Nov. 28, 2016

Experts Suggest Pathways for Bipartisan Progress

After one of the most contentious presidential campaigns in American history, it seems as if the United States is more divided than ever before. Yet political experts at the University of Virginia point to several lessons and even data from recent history that could help elected officials from both parties bridge the divide.

“Right now, there are so many dividing lines it feels as if they are beginning to cross over each other,” Barbara Perry said. “That’s what I think is also stirring people’s emotions this time around that I don’t remember nearly so much of in the Bush v. Gore controversy.”

Perry, director of presidential studies at the University of Virginia’s Miller Center and co-chair of the center’s Presidential Oral History program, explained that while there seem to be more divisions along lines of race, class and region in 2016, there are still lessons that can be learned from the somewhat-similar situation in 2000.

Like 2016, the 2000 campaign saw one candidate win the presidency with a majority of Electoral College votes, but lose the popular vote. Then-Texas Gov. George W. Bush and Vice President Al Gore famously went to the Supreme Court to settle the disputed vote count in Florida and tensions continued to run high even after the court sided with Bush and Gore conceded.

“After taking office, President Bush reached out almost immediately to Senator Ted Kennedy,” Perry said. “He knew Ted Kennedy was the great warrior on Capitol Hill for the Democrats, but he also knew that Kennedy, like him, was interested in education reform. Right after the inauguration, he invited Kennedy and his family to the White House to watch ‘Thirteen Days,’ a movie about John F. Kennedy and the Cuban Missile Crisis.”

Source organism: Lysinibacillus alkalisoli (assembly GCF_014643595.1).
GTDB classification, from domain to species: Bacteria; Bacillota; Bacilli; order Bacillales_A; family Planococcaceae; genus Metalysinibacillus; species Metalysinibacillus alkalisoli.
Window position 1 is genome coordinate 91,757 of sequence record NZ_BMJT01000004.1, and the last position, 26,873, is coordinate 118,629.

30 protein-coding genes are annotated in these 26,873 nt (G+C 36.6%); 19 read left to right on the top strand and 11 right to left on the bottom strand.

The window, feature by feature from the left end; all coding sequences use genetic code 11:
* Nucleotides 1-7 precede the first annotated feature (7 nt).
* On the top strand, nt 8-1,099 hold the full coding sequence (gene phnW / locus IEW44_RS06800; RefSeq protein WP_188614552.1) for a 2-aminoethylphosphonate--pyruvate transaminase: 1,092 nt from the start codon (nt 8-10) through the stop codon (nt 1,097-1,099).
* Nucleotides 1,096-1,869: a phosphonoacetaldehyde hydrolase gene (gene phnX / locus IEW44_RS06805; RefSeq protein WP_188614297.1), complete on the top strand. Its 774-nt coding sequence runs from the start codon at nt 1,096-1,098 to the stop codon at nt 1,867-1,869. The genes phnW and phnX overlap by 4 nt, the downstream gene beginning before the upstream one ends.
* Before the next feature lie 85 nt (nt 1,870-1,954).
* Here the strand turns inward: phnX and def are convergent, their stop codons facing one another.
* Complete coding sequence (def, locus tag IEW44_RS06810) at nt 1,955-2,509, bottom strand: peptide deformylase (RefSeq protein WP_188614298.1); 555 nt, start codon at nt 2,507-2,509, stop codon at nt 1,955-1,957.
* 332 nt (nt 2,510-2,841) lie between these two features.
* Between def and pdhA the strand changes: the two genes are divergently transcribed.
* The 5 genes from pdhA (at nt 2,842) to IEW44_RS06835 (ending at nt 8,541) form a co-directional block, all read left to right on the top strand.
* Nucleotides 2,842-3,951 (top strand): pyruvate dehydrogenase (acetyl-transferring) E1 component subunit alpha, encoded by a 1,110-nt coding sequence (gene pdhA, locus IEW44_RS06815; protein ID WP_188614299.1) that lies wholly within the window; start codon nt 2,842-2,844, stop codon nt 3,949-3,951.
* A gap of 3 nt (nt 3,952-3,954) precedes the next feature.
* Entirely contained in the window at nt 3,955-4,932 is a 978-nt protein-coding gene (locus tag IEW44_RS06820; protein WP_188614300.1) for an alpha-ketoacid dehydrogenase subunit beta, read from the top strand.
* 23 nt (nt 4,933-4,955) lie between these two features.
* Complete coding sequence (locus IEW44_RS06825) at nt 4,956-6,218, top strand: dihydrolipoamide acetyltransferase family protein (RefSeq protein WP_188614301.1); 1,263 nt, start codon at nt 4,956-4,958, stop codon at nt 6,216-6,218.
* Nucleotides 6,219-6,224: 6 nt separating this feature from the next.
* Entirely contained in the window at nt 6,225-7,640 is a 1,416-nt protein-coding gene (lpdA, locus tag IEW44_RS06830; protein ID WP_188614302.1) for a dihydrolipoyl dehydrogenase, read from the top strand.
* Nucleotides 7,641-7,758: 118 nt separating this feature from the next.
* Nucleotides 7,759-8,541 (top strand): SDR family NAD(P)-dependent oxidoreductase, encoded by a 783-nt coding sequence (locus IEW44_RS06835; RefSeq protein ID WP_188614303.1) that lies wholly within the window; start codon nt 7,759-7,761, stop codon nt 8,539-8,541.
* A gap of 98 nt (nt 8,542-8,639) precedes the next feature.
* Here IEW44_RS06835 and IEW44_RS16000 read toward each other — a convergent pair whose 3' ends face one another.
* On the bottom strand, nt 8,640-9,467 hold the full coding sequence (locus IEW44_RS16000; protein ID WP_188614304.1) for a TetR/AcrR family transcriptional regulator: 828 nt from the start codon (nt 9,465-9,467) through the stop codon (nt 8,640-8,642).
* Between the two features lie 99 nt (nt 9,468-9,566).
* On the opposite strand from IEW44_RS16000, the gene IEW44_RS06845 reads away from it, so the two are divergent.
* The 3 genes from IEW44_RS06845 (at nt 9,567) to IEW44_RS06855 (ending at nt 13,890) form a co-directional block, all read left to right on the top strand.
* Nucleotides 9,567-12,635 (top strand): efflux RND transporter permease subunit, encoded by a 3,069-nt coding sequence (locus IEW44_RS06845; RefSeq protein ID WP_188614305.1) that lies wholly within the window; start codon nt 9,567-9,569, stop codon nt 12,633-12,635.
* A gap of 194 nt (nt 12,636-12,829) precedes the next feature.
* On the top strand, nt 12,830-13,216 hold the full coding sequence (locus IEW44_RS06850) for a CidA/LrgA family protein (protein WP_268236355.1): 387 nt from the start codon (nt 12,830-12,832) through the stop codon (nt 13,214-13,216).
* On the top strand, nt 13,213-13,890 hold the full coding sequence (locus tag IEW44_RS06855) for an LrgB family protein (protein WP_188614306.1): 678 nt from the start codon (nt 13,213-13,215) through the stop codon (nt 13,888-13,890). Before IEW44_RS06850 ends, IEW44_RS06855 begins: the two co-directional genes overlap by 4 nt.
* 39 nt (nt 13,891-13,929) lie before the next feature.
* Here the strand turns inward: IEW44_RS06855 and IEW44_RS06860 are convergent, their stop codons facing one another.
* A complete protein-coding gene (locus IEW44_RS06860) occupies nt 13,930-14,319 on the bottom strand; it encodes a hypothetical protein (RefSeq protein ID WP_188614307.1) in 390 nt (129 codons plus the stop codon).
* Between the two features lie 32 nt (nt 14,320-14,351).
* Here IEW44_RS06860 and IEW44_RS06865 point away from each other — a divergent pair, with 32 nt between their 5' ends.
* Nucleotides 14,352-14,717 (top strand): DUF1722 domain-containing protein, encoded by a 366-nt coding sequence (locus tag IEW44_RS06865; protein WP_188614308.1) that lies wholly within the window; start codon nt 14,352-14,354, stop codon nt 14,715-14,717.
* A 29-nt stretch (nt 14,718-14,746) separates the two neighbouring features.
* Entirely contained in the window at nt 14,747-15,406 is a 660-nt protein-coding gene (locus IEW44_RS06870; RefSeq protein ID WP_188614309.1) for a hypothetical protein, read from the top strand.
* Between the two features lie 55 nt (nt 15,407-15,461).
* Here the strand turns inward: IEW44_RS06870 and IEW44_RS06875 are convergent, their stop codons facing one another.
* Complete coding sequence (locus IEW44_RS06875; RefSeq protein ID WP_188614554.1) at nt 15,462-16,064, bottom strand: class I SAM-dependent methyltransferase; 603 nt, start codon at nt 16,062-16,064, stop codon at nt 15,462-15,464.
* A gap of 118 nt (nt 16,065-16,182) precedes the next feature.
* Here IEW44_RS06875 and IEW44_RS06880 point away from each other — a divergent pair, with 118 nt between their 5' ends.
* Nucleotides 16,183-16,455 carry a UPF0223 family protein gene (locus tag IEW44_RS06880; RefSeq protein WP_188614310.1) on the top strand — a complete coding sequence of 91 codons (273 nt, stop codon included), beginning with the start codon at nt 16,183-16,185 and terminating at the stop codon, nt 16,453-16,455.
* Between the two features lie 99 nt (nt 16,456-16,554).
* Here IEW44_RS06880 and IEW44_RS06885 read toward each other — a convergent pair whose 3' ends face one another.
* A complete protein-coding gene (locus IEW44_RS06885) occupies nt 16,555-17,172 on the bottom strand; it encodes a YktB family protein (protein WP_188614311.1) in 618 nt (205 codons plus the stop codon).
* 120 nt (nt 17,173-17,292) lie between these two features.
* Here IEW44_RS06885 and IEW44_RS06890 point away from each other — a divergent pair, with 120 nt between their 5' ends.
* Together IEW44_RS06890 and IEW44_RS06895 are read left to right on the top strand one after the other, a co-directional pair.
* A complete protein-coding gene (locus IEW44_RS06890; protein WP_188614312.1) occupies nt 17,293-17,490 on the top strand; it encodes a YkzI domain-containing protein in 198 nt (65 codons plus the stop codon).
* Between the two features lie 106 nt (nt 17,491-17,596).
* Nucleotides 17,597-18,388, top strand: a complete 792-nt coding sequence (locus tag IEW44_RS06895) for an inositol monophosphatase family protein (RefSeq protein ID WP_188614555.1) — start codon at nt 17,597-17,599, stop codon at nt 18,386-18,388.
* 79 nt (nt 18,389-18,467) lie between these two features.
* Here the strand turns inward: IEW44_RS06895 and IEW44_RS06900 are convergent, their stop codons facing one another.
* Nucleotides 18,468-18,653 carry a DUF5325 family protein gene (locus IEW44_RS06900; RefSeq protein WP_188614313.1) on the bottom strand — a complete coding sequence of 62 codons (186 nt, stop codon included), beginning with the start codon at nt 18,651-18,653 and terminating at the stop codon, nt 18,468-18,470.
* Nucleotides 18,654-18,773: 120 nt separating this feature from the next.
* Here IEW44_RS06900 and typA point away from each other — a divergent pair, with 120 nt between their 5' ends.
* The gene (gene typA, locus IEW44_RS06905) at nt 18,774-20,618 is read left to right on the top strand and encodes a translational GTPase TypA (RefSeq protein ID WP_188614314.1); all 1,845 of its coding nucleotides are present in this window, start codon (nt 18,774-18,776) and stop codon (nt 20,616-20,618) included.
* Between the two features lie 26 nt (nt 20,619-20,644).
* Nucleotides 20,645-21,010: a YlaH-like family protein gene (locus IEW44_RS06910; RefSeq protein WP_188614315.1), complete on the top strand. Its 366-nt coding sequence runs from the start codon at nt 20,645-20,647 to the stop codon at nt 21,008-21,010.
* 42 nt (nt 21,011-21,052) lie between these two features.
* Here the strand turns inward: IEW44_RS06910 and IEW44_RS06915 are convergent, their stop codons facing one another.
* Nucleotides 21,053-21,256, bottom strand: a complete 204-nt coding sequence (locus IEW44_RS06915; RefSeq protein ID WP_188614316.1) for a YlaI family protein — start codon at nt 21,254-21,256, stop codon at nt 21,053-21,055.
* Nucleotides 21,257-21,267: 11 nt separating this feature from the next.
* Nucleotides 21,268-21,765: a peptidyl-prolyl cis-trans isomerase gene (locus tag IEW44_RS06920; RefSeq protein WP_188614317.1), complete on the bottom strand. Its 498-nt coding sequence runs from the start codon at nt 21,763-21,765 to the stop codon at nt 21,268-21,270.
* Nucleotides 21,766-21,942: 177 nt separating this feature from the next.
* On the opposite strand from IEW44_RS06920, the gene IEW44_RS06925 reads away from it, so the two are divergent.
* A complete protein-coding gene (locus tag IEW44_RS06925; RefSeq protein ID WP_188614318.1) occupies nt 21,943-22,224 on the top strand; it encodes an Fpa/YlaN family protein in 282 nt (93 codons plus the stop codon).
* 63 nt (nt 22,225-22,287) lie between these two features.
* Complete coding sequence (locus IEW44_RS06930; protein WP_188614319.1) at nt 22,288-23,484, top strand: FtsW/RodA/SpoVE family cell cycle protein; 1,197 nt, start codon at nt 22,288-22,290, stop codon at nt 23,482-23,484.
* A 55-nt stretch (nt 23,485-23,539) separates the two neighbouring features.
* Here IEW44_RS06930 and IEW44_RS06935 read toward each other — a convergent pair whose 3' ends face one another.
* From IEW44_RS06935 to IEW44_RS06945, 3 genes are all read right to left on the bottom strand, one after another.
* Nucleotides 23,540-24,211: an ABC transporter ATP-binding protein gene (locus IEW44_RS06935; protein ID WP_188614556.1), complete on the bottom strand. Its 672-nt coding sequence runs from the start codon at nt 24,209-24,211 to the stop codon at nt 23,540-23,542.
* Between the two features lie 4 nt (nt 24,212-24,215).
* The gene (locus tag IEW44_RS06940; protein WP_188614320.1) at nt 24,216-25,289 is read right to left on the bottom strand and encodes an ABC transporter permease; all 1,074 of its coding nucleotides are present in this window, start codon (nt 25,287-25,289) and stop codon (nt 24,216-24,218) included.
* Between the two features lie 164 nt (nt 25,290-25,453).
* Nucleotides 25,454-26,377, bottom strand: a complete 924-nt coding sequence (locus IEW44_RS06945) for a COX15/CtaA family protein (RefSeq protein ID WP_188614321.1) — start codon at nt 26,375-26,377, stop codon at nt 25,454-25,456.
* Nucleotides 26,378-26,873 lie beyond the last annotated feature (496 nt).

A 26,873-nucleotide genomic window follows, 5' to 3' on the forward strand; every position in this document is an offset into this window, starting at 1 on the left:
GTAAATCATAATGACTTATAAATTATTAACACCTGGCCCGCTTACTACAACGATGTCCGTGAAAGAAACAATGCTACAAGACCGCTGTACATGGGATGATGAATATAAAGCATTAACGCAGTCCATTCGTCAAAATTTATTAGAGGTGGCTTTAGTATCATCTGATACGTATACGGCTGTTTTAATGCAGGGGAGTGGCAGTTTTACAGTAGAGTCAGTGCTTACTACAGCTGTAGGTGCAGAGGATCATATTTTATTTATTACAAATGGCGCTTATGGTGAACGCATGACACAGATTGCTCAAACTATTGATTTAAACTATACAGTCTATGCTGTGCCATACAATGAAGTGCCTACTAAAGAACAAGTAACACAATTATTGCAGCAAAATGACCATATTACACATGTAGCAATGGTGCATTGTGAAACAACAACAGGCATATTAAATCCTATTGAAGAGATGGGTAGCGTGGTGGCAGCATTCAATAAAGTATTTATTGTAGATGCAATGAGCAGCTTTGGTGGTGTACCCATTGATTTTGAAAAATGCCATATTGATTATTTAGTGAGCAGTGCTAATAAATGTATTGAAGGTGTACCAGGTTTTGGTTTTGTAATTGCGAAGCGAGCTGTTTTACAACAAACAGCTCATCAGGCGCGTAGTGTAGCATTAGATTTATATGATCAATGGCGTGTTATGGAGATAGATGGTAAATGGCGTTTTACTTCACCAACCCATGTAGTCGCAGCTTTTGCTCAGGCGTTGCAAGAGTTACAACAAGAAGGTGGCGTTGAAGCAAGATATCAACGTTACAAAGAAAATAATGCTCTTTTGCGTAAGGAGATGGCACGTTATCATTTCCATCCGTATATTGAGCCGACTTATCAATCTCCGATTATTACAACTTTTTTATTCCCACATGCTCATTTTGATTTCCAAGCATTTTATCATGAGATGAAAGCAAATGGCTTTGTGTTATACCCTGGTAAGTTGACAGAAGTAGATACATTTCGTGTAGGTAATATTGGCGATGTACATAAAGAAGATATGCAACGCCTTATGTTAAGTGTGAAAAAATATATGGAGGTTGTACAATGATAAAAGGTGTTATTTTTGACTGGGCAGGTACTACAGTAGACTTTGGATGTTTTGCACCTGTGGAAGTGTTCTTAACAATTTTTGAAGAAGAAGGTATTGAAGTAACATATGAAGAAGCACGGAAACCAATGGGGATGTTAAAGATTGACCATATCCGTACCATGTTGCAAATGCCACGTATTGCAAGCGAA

Kennedy was reportedly moved by this nod to his brother’s accomplishments and offered his willingness to work with Bush on shared goals in a thank-you note following the screening. The senator never backed down as a vocal critic of the president on areas where they disagreed, but that early meeting helped pave the way for major Bush-Kennedy collaborations like the No Child Left Behind Act.

“When we say ‘What can be done to unify the country?,’ outreach like that can go a long way,” Perry said. “It makes it easier for the president and people on the Hill from the other party to find common ground and say, ‘Let’s find what we can agree on and do it.’”

While Bush was in a similar situation to President-elect Trump after winning the presidency and losing the popular vote, he did not have the advantage of party majority in both the House and the Senate, as Trump does. UVA Professor of Politics James Ceaser argues that lessons from the Obama administration and even the campaign trail show why Trump may be motivated to reach across the aisle anyway.

He points out that Democratic majorities in the House and the Senate helped Obama pass his signature health care legislation with single-party support, but reliance on that majority likely hurt him later.